Private employers subject to OSHA-approved state plans may initiate bargaining now or wait for state standards to be issued. Until a standard is issued under the OSHA-approved state plan, it may be difficult to fully understand what subjects can and must be bargained.

Public Employer Bargaining Obligations

In the public sector, there is limited definitive authority addressing bargaining obligations for vaccine mandates. In Oregon, the Employment Relations Board (ERB) recently held that the Oregon State Police was not obligated to bargain over the decision to mandate vaccines as required by an administrative rule from the Oregon Health Authority that applied to police and health care workers. See Oregon St. Police Officers Assn. v. Oregon St. Police, UP-038-21 (2001). In so ruling, ERB offered no guidance as to effects bargaining, concluding that the union had effectively waived such bargaining before the implementation date for the vaccine mandate.

There has been no ruling yet from the Washington Public Employment Relations Commission (PERC) on bargaining over the decision or the effects of vaccine mandates. However, in an analogous situation, PERC ruled that an employer’s decision to implement a change required by statute is an illegal, non-mandatory subject of bargaining, even if it involves a mandatory subject. See Kitsap County, Decision 13306 (PECB, 2021). That case involved a statutorily-mandated change to filling of vacancies in sheriffs’ offices.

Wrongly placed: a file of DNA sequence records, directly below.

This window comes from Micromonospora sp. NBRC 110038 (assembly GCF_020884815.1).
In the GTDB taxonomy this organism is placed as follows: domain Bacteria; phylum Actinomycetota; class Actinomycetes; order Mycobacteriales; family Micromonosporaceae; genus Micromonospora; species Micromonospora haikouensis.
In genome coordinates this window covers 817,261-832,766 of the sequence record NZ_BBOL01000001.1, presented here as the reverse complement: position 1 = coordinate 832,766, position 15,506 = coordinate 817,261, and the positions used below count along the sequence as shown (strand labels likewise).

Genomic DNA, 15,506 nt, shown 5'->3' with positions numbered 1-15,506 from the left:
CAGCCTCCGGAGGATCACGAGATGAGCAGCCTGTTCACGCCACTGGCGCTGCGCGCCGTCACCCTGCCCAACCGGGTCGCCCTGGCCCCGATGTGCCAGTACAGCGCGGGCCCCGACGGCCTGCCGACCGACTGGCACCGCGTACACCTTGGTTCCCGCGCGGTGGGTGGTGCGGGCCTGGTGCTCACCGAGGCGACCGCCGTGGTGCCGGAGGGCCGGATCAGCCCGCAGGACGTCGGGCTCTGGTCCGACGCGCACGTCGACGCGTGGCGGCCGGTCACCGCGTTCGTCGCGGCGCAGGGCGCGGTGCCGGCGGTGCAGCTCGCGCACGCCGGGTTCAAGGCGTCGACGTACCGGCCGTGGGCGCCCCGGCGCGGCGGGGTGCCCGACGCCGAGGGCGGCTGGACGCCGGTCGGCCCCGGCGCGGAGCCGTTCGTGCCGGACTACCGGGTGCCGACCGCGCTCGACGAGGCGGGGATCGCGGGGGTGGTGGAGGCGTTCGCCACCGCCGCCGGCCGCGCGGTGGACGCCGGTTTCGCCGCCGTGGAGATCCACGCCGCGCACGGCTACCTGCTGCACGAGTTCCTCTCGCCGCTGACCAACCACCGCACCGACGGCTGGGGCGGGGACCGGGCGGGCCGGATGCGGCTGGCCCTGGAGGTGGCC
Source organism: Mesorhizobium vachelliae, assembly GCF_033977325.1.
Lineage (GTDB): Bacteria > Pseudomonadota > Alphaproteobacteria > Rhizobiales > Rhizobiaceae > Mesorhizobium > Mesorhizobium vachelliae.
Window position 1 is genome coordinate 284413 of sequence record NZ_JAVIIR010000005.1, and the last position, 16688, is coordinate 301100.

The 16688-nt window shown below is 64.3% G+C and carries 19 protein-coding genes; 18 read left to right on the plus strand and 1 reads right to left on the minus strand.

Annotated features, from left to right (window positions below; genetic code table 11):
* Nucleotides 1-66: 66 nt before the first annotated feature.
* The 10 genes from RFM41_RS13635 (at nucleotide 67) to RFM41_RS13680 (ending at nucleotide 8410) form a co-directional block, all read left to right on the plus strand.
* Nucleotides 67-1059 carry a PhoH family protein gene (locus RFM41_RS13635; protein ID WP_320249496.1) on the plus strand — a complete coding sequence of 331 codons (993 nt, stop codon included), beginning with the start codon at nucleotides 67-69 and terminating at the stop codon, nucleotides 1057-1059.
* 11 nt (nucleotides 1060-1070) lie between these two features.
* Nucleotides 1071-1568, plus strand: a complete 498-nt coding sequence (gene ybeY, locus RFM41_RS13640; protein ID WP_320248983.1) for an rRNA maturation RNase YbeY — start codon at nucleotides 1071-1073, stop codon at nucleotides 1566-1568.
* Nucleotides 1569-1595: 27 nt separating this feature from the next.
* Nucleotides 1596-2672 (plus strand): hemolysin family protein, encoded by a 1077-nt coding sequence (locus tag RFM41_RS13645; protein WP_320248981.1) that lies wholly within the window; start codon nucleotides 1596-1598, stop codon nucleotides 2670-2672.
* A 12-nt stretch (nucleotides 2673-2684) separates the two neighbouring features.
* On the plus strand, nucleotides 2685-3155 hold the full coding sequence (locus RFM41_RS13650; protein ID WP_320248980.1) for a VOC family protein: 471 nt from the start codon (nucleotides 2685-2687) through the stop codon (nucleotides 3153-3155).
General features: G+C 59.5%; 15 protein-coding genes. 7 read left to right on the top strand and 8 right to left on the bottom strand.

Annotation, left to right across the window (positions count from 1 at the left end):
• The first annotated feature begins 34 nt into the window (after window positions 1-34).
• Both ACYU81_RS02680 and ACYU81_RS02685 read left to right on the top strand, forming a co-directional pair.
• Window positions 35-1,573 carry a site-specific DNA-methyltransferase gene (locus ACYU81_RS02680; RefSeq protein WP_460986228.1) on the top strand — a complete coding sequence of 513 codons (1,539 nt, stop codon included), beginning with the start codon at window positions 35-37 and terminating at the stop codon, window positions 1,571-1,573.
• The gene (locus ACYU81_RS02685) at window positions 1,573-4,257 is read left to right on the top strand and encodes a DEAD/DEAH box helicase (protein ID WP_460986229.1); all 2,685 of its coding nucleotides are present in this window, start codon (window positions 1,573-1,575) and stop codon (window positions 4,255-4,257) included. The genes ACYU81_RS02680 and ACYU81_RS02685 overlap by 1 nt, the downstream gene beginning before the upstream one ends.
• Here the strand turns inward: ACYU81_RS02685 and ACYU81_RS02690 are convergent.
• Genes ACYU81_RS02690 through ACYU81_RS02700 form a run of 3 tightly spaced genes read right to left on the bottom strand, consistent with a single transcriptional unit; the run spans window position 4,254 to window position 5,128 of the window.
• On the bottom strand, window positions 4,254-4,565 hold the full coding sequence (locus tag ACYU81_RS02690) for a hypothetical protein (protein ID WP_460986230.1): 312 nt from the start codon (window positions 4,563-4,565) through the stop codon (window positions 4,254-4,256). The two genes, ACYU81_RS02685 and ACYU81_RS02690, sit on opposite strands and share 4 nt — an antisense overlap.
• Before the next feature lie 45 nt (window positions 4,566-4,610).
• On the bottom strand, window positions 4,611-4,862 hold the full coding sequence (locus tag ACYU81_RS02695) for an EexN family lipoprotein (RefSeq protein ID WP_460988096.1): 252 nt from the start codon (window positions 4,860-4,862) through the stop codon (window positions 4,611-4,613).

In California, in Regents of the University of California (2021) PERB Decision No. 2783-H, the Public Employment Relations Board (PERB) ruled that the state university system was not required to bargain over its decision to mandate COVID vaccines, ruling that such mandates were beyond the “scope of representation” as defined by the governing statute. PERB was nonetheless clear that there is a duty to bargain over the effects of the decision.

While there may be differing opinions, we expect labor boards in Oregon and Washington to follow the GC’s approach. California, at least in regards to higher education, has taken a slightly different approach. As with the private sector, the better approach may be to wait until the state standard is issued to commence bargaining. Until then, the scope of employers' duty to bargain is uncertain.